Vaping involves the use of a handheld electronic device that heats an “e-liquid”—sometimes called e-substance, e-oil, or e-juice—to a point where it becomes an inhalable vapour.

The e-liquid is typically composed of nicotine, a carrier substance such as glycerine, and flavouring. E-cigarettes and e-liquid are tobacco-free. Most Canadian provinces (Alberta and Saskatchewan are exceptions) have public health legislation that regulates the use of e-cigarettes in a manner that parallels the regulation of cigarettes and other tobacco products.

For example, Ontario’s Smoke-Free Ontario Act, 2017 regulates the sale, advertisement, packaging, and consumption of e-cigarettes, in some ways reproducing restrictions on tobacco use.

In Canada, both federal and provincial governments exercise jurisdiction over health. This dual jurisdiction explains why there are two layers of tobacco legislation: the provincial laws noted above and the federal Tobacco and Vaping Products Act (SC 1997, c. 13), which governs public health aspects of tobacco and vape consumption in Canada.

Although provincial public health legislation regulates e-cigarettes as it does tobacco cigarettes, provincial tax legislation does not. In all 10 provinces, tobacco sales are taxed under special tobacco tax legislation, and in most provinces tobacco sales are also subject to GST/HST. For example, in Ontario a pack of 20 cigarettes is subject to a tobacco tax of $3.30 and an additional 13 percent HST. However, vaping liquid, or e-liquid, does not come within the scope of tobacco tax legislation, which is limited to tobacco products.  As a result without new legislation, vape products escape the additional taxed levied on tobacco products.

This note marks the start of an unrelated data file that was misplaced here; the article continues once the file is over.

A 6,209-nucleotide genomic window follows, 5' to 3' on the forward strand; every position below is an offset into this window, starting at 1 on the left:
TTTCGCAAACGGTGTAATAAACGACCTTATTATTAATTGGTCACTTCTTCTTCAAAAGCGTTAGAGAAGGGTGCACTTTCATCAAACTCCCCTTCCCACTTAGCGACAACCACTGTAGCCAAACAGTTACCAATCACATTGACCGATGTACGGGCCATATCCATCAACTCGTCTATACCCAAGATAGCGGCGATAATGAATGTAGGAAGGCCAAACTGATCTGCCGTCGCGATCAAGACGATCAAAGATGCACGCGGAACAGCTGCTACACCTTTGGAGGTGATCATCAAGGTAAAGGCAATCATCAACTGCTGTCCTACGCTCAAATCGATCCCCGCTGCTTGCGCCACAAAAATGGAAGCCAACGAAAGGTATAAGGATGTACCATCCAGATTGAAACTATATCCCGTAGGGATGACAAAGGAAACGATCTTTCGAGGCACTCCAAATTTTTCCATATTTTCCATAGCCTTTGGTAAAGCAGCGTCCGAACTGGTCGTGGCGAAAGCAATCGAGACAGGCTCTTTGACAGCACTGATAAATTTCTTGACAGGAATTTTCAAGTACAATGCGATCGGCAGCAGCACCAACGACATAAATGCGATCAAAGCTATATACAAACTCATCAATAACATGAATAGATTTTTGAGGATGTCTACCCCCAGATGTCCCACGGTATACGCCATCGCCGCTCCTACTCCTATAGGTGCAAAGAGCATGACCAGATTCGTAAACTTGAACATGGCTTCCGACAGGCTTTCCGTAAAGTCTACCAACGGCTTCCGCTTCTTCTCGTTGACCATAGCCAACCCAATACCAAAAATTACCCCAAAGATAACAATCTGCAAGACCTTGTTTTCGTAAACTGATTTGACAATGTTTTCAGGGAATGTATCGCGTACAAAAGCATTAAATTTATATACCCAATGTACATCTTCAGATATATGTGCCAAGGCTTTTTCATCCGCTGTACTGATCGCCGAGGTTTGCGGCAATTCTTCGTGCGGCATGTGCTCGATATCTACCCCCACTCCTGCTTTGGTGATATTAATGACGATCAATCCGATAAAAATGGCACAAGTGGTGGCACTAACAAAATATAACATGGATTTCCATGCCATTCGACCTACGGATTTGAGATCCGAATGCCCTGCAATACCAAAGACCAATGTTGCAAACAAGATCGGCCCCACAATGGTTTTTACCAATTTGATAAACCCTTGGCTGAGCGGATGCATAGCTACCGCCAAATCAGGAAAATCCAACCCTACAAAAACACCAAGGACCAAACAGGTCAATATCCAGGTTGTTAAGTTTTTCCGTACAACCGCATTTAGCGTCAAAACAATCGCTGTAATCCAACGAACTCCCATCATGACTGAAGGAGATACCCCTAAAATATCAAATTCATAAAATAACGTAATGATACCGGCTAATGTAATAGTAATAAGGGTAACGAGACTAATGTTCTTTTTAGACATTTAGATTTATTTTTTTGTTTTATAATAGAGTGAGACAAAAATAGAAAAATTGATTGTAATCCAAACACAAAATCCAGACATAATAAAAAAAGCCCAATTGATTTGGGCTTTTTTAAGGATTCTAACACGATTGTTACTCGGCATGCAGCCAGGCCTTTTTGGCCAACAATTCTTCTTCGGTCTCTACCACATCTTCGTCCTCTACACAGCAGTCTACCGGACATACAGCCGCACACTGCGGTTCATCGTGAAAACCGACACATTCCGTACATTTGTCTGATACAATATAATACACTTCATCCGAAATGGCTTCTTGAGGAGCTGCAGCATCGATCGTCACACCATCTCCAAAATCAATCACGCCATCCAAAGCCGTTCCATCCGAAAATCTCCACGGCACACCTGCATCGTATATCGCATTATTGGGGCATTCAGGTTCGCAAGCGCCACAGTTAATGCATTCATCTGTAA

As explained above, e-cigarettes and e-liquid are tobacco-free, and while the nicotine in e-liquid may give smokers a sensation similar to that of a traditional cigarette, the nicotine is not a tobacco product. As a result, while sales of e-cigarettes and e-liquid are subject to GST/HST, they are not subject to a special tobacco tax.

This means that now as more Canadians have shifted from traditional smoking to vaping, they are escaping the financial burden of tobacco taxation.  In turn, this means that provinces are losing their tobacco tax base. However, it is estimated that BC’s new legislation will generate roughly $10 million a year in new tax revenue.  We won’t be surprised to see other provinces follow BC’s lead.